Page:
(4) The prediction of AT_hook was inaccurate because of its close proximity in the projection plot to an indiscriminate domain, whereas the prediction for the SAND domain was wrong because of a false positive prediction by SMART (see Table Table22 legend).

Protein Locale Probabilities

Domain locale probabilities were used (see Methods, equation 4) to predict the cellular locales of 53,821 eukaryotic protein sequences from the SpTrEMBL database that contains at least one of the 300 domains. For 31,605 proteins (58%) the most likely locale had a probability of >0.9, and the protein was assigned a single locale. The remainder were assigned their two most probable locales (Fig. (Fig.2).2). The likely reason why protein locale predictions tend to be less definite than domain locale probabilities is that many multidomain proteins contain indiscriminate, and hence uninformative, domains that dilute locale specificity.

Figure 2
Pie chart of protein (multi)locale assignments for the 57,909 SpTrEMBL proteins used in the domain projection showing the distribution of locale assignments. A protein was assigned to a single locale if it had a locale probability >0.9. The number ...

Only 50 proteins (0.1%) were assigned to the nuclear and secreted category (Fig. (Fig.2),2), consistent with the expectation that no protein possesses both nuclear and secreted functions. Furthermore, only nine of the 50 had a large (P>0.15) secreted locale probability. These represented a small number of false positive predictions where disulphide-rich (secreted) domains and cysteine-rich (nuclear) zinc fingers were predicted by SMART to overlap.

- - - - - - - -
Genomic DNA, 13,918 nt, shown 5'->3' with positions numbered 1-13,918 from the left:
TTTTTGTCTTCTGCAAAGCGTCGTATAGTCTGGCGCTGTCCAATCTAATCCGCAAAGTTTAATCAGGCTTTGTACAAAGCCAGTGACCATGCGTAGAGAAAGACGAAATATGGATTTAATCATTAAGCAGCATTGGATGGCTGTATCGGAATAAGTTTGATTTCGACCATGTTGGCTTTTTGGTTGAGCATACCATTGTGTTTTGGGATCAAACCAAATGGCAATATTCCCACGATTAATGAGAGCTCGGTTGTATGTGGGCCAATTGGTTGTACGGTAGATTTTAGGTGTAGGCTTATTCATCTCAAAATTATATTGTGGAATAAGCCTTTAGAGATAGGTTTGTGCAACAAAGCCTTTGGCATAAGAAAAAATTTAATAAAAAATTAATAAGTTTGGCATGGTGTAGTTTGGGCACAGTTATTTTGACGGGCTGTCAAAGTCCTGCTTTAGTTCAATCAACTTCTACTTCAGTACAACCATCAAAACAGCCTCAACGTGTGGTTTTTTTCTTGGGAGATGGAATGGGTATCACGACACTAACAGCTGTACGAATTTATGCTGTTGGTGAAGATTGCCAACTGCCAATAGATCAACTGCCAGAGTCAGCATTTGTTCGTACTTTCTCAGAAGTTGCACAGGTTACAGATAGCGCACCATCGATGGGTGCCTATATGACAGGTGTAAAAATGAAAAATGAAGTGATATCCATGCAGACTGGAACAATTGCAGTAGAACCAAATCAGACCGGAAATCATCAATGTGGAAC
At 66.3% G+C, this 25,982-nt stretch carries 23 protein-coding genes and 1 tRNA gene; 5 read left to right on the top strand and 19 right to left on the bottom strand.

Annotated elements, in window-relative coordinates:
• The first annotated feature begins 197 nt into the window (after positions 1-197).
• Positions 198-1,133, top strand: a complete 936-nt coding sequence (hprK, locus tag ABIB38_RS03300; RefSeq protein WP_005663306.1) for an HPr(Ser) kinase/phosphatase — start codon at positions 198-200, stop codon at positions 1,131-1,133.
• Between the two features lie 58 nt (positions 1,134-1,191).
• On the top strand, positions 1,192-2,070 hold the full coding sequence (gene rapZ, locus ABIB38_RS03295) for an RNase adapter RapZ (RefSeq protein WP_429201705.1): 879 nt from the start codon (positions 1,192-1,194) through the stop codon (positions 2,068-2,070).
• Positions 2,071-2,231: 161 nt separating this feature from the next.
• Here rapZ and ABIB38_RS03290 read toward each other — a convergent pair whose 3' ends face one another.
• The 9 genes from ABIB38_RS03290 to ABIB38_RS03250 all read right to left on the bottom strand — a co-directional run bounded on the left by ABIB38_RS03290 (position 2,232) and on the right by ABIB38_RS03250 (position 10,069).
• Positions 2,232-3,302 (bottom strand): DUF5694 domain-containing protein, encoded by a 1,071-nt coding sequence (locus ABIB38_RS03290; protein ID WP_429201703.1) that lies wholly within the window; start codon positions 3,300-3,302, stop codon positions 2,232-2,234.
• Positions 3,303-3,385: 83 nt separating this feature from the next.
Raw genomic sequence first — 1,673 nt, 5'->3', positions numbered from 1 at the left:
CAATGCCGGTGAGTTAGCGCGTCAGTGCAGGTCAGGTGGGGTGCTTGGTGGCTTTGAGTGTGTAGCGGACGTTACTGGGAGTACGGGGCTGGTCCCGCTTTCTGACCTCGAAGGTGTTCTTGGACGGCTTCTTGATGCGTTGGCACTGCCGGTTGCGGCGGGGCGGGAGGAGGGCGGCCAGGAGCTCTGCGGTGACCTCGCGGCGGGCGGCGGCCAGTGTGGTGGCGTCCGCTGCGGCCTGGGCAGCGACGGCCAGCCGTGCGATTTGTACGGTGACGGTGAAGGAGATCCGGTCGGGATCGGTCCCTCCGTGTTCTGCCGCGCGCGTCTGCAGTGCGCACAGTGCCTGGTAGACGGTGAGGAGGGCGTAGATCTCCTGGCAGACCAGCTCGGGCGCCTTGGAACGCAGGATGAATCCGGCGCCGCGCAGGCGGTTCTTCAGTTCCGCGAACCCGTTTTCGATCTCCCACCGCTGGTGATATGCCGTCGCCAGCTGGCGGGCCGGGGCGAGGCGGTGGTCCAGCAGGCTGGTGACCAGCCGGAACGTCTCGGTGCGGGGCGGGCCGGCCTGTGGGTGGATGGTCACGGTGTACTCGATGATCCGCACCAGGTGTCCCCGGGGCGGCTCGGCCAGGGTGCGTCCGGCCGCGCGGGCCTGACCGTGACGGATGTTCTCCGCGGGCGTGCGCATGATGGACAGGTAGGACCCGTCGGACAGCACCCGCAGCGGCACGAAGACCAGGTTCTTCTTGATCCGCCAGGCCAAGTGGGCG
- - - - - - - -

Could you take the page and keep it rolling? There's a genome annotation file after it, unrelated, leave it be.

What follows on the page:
The accuracy of the protein locale predictions was assessed by comparison with the annotation-based locale assignments of Meta-A (Eisenhaber and Bork 1998, 1999). Meta-A predicts subcellular localization only for SWISSPROT sequences (a subset of the SpTrEMBL database) so we were only able to compare domain projection and Meta-A annotations for 2965 proteins annotated by both methods. In those cases where either method predicted more than one locale for a protein, an agreement was recorded if at least one locale was in common. We identified 262 proteins (8.9%) with conflicting predictions. In 1839 cases (62%), the most probable prediction was consistent. Detailed consideration of the 262 conflicting cases showed that, in 23 instances, either the SwissProt or the Meta-A annotation contradicted the literature evidence, and for a further six proteins there was evidence for multiple locales (Table (Table2).2). Consequently, protein locales are predicted with 92% apparent accuracy, which agrees well with the 95% prediction accuracy for domain locales. The domains implicated in the conflicts with Meta-A, together with example sequences, are listed in Table Table3.3.